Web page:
FolkWorld #53 03/2014
© Seán Laffey

New Road, New Pipes, New Lease of Life

Sometimes you just have to take a break, walk away, find a new passion, get to a clearing where you can seethe wood from the trees. Leonard Barry took a long sabbatical from Irish traditional music, now he’s back, playing better than ever, full of ideas and ready to make a new road of his musical career. You see Leonard Barry has been missing from the scene for far to long, so it was during a late September afternoon in Dublin’s Templebar that Seán Laffey eventually cornered the man with the pipes.

Leonard Barry

Artist Video Leonard Barry @ FW:
FW#23, #53

Leonard is from the south West of Ireland, from County Kerry, the tradition in that county favours the button accordion, the tune repertoire is currently dominated by slides and polkas, very much dance music, and it is still being played for dancers in spontaneous pub session around the county, so being a piper in Kerry is an unusual road to take. However, 150 years ago, the great music of the southern half of the country was made by pipers. Today the best pockets for piping in the Province of Munster are probably in Cork. Leinster, Dublin and Wexford have strong piping traditions too. Elsewhere the fiddle had been more or less the major instrument for the past 100 years.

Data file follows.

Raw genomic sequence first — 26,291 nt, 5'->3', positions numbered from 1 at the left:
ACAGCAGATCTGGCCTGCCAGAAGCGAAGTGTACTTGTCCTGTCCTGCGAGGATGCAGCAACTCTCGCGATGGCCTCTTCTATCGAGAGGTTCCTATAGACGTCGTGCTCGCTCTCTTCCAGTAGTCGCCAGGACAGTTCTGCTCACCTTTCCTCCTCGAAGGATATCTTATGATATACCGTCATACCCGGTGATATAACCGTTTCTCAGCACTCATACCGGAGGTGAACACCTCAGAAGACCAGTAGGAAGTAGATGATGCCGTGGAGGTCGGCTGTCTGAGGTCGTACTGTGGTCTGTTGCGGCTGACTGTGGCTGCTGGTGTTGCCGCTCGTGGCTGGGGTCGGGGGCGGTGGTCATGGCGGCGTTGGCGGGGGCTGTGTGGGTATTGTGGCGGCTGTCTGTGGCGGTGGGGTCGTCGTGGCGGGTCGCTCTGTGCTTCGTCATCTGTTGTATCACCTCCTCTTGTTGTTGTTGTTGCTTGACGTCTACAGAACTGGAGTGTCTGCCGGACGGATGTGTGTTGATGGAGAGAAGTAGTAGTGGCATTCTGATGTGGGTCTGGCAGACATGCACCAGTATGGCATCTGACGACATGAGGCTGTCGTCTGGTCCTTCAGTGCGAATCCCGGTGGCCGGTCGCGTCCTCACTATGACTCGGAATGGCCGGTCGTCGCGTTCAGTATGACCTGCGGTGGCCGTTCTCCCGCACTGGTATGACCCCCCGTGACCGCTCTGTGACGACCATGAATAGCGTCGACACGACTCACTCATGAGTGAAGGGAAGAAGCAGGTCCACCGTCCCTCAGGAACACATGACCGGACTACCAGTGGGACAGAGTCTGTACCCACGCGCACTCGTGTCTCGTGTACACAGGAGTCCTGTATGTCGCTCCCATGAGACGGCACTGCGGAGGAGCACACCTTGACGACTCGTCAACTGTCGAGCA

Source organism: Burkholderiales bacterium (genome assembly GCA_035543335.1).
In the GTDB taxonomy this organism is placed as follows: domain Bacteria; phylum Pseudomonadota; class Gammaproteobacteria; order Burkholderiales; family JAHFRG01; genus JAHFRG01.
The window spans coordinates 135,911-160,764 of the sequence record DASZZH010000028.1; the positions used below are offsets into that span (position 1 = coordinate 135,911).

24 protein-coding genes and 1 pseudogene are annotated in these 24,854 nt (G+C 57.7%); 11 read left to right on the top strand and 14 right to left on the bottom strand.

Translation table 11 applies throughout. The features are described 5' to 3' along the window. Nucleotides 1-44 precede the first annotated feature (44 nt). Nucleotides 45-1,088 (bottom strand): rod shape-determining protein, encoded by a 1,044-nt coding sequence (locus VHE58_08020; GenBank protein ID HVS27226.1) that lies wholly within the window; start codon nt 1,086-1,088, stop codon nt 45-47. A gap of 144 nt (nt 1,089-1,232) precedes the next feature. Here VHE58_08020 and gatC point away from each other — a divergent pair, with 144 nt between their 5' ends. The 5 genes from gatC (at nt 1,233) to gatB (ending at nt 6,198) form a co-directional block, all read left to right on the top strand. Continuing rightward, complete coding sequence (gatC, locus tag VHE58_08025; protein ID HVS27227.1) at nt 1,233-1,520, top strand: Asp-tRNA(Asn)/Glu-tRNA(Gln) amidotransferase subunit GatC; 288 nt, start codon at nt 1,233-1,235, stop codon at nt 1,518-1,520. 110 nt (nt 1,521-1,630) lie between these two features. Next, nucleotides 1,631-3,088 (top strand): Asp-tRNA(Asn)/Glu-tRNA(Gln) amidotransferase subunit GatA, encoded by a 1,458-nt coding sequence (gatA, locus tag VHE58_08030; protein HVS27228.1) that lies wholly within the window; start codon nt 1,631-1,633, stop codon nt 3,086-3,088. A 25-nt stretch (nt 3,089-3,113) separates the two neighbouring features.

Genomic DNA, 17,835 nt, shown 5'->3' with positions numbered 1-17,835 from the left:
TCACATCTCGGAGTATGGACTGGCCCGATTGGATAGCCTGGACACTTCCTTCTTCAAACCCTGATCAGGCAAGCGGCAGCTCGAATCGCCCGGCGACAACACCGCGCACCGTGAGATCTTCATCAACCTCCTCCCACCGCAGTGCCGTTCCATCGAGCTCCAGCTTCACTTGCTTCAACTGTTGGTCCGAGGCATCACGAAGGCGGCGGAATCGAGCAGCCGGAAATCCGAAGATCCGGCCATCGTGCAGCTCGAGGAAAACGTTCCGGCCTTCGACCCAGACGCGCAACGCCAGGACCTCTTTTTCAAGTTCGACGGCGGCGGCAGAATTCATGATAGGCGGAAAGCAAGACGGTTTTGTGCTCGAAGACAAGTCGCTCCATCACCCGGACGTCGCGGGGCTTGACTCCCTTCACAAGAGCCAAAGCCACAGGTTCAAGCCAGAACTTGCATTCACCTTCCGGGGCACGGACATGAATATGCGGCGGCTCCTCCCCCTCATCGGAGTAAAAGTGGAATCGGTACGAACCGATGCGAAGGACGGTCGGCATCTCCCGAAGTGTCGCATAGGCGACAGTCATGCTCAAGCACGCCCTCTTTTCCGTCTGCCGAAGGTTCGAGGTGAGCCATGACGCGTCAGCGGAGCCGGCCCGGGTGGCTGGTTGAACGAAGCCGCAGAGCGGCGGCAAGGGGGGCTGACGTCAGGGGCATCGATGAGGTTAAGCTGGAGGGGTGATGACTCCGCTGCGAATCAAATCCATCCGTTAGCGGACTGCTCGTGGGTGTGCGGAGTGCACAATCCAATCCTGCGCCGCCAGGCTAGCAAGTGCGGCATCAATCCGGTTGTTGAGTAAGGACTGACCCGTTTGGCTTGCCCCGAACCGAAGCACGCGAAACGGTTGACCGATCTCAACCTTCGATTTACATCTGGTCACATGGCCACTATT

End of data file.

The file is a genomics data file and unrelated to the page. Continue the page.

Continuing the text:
Leonard calls me on his I-phone, he wants to know where I am. I’m on my way down stairs I say, I turn the corner, he turns round and there we are beside the snug door. Handshakes and greetings flow, it’s been a few years now, was it eleven years ago that he released Mind the Pipes. Yes. And wasn’t he living in Kilkenny? Yes he was, but now he’s in the big city, in Dublin, in Inchicore, where the big CIE railway depot is. He is settled into family life, happy out and ready to start making serious music again.